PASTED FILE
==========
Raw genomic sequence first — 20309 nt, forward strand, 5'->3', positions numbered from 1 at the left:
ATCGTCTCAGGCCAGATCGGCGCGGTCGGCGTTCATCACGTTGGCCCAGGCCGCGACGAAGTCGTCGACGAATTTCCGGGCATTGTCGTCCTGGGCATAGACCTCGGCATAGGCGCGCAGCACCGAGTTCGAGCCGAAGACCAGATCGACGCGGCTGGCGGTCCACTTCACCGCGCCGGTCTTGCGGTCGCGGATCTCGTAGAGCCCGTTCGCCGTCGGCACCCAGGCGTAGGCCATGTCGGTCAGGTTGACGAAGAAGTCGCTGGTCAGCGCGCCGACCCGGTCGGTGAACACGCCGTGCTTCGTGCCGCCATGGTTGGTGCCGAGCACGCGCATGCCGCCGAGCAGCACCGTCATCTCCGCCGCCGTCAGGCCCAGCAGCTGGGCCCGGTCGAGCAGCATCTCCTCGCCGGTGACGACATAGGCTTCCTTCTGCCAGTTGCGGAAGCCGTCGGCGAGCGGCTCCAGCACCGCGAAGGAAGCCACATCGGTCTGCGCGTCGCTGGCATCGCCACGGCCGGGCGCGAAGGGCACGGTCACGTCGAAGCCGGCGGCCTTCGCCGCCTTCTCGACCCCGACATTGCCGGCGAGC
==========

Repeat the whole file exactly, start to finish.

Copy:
Raw genomic sequence first — 20309 nt, forward strand, 5'->3', positions numbered from 1 at the left:
ATCGTCTCAGGCCAGATCGGCGCGGTCGGCGTTCATCACGTTGGCCCAGGCCGCGACGAAGTCGTCGACGAATTTCCGGGCATTGTCGTCCTGGGCATAGACCTCGGCATAGGCGCGCAGCACCGAGTTCGAGCCGAAGACCAGATCGACGCGGCTGGCGGTCCACTTCACCGCGCCGGTCTTGCGGTCGCGGATCTCGTAGAGCCCGTTCGCCGTCGGCACCCAGGCGTAGGCCATGTCGGTCAGGTTGACGAAGAAGTCGCTGGTCAGCGCGCCGACCCGGTCGGTGAACACGCCGTGCTTCGTGCCGCCATGGTTGGTGCCGAGCACGCGCATGCCGCCGAGCAGCACCGTCATCTCCGCCGCCGTCAGGCCCAGCAGCTGGGCCCGGTCGAGCAGCATCTCCTCGCCGGTGACGACATAGGCTTCCTTCTGCCAGTTGCGGAAGCCGTCGGCGAGCGGCTCCAGCACCGCGAAGGAAGCCACATCGGTCTGCGCGTCGCTGGCATCGCCACGGCCGGGCGCGAAGGGCACGGTCACGTCGAAGCCGGCGGCCTTCGCCGCCTTCTCGACCCCGACATTGCCGGCGAGC